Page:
Saturday, November 22, 2014
NIGHTBREED (1990) Director's Cut Blu-Ray Review
Nightbreed (1990) d. Barker, Clive (USA)
Based on his novel Cabal, Clive Barker’s follow-up to Hellraiser exhibits as many of that film’s strengths (vivid, original storyline, exemplary makeup effects) as its weaknesses (uneven performances, gore without scares, jarring jokes). Craig Sheffer stars as Boone, a troubled mental patient whose implication in a series of violent murders leads him to Midian, an underground “other-world.” Within this subterranean city, we encounter the “Nightbreed,” a wonderfully grotesque collection of freaks and mutants (wonderfully realized by makeup designer Paul L. Jones) that populate the shadows of the human world, unable to venture into the light.
Legendary Canadian director David Cronenberg also makes a rare appearance in front of the camera, lending a spooky aloofness to the role of Boone’s psychiatrist, Dr. Decker.
Painting his monsters as the sympathetic characters, Barker attempts some fine points about the human tendency to hate (and consequently destroy) anything we find foreign and/or ugly. Unfortunately, even in the restored and long-awaited “Director’s Cut” (now available from Shout! Factory in a DVD/BR combo, or a sold-out Limited Edition that includes the original theatrical release), his message is often drowned out by effects-for-effects’-sake and smart-alecky dialogue, diminishing the emotional resonance.
With two-dimensional characters (whiny heroes, growling Nightbreed, bullish cops, redneck good-ol-boys), viewers might struggle for anyone to identify with, forced to content themselves with the noisy, cartoonish mayhem, extraordinary art direction, and latex creations by a venerable team of makeup technicians, including Bob Keen, Geoffrey Portass, and Kate Murray.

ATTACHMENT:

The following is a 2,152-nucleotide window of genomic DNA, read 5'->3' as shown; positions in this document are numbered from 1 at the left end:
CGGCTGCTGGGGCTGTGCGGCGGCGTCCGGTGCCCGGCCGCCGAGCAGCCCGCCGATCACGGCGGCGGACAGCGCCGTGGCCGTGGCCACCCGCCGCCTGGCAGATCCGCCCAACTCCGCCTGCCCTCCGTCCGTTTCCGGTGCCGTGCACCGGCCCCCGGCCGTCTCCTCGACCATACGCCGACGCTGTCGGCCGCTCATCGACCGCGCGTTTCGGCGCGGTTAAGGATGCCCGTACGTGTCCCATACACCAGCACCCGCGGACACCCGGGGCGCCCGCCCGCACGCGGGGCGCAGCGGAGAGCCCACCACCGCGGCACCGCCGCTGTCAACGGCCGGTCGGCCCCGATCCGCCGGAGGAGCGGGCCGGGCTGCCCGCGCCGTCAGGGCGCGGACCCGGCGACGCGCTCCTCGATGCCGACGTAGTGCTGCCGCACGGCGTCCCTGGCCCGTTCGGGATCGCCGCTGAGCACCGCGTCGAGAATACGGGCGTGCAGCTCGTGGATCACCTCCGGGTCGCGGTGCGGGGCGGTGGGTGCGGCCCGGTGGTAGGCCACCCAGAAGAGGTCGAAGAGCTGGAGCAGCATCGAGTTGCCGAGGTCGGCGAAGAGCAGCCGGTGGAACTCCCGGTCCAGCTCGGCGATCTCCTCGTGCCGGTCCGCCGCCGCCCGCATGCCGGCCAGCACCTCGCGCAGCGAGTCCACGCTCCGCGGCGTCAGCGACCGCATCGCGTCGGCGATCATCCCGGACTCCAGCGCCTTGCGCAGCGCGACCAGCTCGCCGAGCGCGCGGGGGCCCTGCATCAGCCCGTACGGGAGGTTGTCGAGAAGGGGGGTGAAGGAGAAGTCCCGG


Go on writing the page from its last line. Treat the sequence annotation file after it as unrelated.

Shout! Factory’s October release of Barker’s much tampered-with passion project restores 40 minutes of never-before-seen footage while excising scenes included in the theatrical release, bringing the runtime to a healthy 121 minutes. (This is nearly 20 minutes longer than the theatrical cut, 20 minutes shy of the “Cabal Cut” that made the rounds a few years back at various fan conventions and events.)
It’s also fair to say that the makeup has never been shown off to greater effect, with this “print” mastered from the original camera negative. The fact that all of the latex trickery holds up nearly 25 years later is a testament to the craftsmanship on display. Whether or not the story satisfies, there is no denying the artistry of these creatives at the heights of their abilities.
The supplements, as to be expected, are rich and bountiful, beginning with an audio commentary track by Barker and restoration producer Mark Alan Miller. The two have quite the job on their hands, pointing out the various changes and alterations, while also explaining the original genesis of the project and its subsequent pummeling at the hands of the studio, but they manage somehow.
Next up is the grand buffet known as "Making Monsters,” a 42-minute collection of interviews and behind-the-scene footage from makeup artists Jones, Keen, and Martin Mercer. Since the monsters are where the real attraction lies for, this will likely be the first stop for most geeks o’ the ’breed and they will not be disappointed. There’s also an interesting featurette called “Fire! Fights! Stunts!,” which is truth in advertising as it covers the 2nd Unit chores handled by Andy Armstrong in all its inflammatory glory.
The crown jewel, however, is Greg Carson’s Tribes of the Moon: Making Nightbreed. This feature-length (72 min.) doc excels in behind-the-scenes footage and 35-years-later talking-head segments with cast members Sheffer, Doug Bradley, Anne Bobby, Simon Bamford, Hugh Ross, and Christine McCorkindale. One might have wished, however, that Carson would have sought out a few genre scholars to discuss the film’s lasting legacy and how its studio-mangled failure essentially ended – with the exception of 1995’s Lord of Illusions – Barker’s reign behind the camera. Considering the passionate fanbase, deeper exploration of the subject would have been appreciated, but paired with the other featurettes, one gets a fairly comprehensive notion of what it was like to be there in Midian during those heady days and nights of 1989.
Nightbreed: The Director’s Cut DVD/BR combo is available now from Shout! Factory and can be ordered HERE. (The 3-disc Limited Edition has sold out at this time. That’s why they call it “limited,” folks.)
--Aaron Christensen, HorrorHound Magazine